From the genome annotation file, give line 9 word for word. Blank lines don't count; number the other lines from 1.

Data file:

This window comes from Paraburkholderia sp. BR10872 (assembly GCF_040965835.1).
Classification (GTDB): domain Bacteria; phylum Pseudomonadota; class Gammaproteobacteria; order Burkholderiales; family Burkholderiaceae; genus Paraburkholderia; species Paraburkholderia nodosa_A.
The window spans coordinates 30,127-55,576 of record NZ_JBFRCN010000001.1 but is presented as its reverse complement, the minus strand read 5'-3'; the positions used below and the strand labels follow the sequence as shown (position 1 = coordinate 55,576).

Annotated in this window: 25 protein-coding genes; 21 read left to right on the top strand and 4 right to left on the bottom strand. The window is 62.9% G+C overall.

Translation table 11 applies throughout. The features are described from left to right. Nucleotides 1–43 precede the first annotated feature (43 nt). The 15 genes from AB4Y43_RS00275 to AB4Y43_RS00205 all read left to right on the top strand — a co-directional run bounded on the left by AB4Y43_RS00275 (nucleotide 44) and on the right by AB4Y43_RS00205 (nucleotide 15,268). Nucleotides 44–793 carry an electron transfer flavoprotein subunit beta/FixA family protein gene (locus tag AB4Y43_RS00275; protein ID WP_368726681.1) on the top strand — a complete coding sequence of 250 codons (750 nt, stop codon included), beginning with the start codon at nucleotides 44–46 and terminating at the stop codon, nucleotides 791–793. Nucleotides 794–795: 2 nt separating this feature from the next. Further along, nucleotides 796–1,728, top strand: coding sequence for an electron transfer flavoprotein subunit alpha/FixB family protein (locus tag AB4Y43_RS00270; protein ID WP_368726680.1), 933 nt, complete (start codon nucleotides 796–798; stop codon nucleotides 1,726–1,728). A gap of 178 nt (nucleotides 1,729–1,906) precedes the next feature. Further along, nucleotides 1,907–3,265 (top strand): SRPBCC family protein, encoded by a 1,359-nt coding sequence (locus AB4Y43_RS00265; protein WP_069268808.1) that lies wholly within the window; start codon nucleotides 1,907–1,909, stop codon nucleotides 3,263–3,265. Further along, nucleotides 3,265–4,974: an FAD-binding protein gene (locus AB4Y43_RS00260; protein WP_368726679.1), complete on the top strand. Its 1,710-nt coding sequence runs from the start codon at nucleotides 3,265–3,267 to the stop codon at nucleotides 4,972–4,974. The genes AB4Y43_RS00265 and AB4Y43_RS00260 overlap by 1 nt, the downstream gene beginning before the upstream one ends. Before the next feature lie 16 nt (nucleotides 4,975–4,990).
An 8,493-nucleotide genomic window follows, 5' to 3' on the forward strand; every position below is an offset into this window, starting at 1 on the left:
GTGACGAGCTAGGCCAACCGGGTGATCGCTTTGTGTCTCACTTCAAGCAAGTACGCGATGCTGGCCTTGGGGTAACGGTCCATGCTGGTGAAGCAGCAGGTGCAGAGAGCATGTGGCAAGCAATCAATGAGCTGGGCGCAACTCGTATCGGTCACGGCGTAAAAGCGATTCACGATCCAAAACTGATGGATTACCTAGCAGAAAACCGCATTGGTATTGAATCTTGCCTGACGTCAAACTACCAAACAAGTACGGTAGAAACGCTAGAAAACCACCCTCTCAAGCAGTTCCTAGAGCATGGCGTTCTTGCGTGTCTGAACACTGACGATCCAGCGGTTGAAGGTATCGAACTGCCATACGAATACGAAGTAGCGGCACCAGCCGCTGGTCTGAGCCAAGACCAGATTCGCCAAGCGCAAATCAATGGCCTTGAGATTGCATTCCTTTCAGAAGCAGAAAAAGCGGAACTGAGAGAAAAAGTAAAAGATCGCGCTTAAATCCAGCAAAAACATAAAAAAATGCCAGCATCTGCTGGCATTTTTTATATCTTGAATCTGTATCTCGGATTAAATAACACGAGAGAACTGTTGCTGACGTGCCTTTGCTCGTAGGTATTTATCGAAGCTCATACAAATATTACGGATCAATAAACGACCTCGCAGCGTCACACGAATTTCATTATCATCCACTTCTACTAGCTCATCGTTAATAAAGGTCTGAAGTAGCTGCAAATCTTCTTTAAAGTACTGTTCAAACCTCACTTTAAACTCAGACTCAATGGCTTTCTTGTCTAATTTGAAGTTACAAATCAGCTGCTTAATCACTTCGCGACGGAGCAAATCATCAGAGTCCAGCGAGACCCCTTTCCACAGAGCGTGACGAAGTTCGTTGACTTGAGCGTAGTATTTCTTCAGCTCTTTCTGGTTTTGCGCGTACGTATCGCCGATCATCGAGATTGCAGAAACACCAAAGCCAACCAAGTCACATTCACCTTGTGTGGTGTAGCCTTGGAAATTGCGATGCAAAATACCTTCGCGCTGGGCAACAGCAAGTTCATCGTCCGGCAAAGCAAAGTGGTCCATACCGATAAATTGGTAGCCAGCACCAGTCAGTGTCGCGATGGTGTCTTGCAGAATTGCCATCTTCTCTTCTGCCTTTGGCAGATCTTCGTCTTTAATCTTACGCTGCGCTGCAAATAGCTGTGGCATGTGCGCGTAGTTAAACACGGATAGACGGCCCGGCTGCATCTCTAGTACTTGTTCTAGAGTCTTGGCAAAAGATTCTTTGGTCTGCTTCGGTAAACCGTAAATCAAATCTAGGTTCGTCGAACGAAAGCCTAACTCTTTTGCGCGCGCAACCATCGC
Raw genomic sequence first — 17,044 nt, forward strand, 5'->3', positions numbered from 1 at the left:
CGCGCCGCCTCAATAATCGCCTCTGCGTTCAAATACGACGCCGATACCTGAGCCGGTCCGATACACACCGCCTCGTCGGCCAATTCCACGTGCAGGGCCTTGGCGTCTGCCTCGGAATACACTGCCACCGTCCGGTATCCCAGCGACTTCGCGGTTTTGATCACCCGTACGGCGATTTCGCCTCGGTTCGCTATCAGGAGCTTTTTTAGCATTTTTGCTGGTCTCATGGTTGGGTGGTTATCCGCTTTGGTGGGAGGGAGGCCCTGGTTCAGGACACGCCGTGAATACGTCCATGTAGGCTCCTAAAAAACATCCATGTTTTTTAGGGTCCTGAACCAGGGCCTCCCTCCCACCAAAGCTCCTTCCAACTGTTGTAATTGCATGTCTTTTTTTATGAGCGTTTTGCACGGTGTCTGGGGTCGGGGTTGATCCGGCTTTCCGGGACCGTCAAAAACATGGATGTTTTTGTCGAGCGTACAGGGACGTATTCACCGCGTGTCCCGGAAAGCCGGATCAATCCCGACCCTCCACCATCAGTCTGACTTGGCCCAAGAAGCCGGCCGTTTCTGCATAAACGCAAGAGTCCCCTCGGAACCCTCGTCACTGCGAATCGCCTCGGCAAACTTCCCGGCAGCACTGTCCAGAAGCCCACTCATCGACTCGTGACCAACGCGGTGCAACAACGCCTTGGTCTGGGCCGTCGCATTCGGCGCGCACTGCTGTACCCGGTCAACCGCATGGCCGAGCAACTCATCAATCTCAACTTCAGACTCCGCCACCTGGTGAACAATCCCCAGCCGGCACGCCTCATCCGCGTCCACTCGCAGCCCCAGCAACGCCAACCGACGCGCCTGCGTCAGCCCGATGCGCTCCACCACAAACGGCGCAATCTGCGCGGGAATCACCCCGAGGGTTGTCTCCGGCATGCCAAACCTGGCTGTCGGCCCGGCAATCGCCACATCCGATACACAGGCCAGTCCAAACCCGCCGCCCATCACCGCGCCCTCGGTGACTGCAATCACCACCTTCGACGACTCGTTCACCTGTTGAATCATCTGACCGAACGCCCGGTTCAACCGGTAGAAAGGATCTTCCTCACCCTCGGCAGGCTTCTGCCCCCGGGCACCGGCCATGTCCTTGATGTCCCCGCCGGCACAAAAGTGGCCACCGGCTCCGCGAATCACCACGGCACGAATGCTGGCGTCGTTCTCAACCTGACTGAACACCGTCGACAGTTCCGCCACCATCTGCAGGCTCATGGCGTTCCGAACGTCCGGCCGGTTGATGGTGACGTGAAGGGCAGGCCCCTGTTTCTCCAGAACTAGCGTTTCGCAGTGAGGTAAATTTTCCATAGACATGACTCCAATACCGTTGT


CGCGCCGCCTCAATAATCGCCTCTGCGTTCAAATACGACGCCGATACCTGAGCCGGTCCGATACACACCGCCTCGTCGGCCAATTCCACGTGCAGGGCCTTGGCGTCTGCCTCGGAATACACTGCCACCGTCCGGTATCCCAGCGACTTCGCGGTTTTGATCACCCGTACGGCGATTTCGCCTCGGTTCGCTATCAGGAGCTTTTTTAGCATTTTTGCTGGTCTCATGGTTGGGTGGTTATCCGCTTTGGTGGGAGGGAGGCCCTGGTTCAGGACACGCCGTGAATACGTCCATGTAGGCTCCTAAAAAACATCCATGTTTTTTAGGGTCCTGAACCAGGGCCTCCCTCCCACCAAAGCTCCTTCCAACTGTTGTAATTGCATGTCTTTTTTTATGAGCGTTTTGCACGGTGTCTGGGGTCGGGGTTGATCCGGCTTTCCGGGACCGTCAAAAACATGGATGTTTTTGTCGAGCGTACAGGGACGTATTCACCGCGTGTCCCGGAAAGCCGGATCAATCCCGACCCTCCACCATCAGTCTGACTTGGCCCAAGAAGCCGGCCGTTTCTGCATAAACGCAAGAGTCCCCTCGGAACCCTCGTCACTGCGAATCGCCTCGGCAAACTTCCCGGCAGCACTGTCCAGAAGCCCACTCATCGACTCGTGACCAACGCGGTGCAACAACGCCTTGGTCTGGGCCGTCGCATTCGGCGCGCACTGCTGTACCCGGTCAACCGCATGGCCGAGCAACTCATCAATCTCAACTTCAGACTCCGCCACCTGGTGAACAATCCCCAGCCGGCACGCCTCATCCGCGTCCACTCGCAGCCCCAGCAACGCCAACCGACGCGCCTGCGTCAGCCCGATGCGCTCCACCACAAACGGCGCAATCTGCGCGGGAATCACCCCGAGGGTTGTCTCCGGCATGCCAAACCTGGCTGTCGGCCCGGCAATCGCCACATCCGATACACAGGCCAGTCCAAACCCGCCGCCCATCACCGCGCCCTCGGTGACTGCAATCACCACCTTCGACGACTCGTTCACCTGTTGAATCATCTGACCGAACGCCCGGTTCAACCGGTAGAAAGGATCTTCCTCACCCTCGGCAGGCTTCTGCCCCCGGGCACCGGCCATGTCCTTGATGTCCCCGCCGGCACAAAAGTGGCCACCGGCTCCGCGAATCACCACGGCACGAATGCTGGCGTCGTTCTCAACCTGACTGAACACCGTCGACAGTTCCGCCACCATCTGCAGGCTCATGGCGTTCCGAACGTCCGGCCGGTTGATGGTGACGTGAAGGGCAGGCCCCTGTTTCTCCAGAACTAGCGTTTCGCAGTGAGGTAAATTTTCCATAGACATGACTCCAATACCGTTGT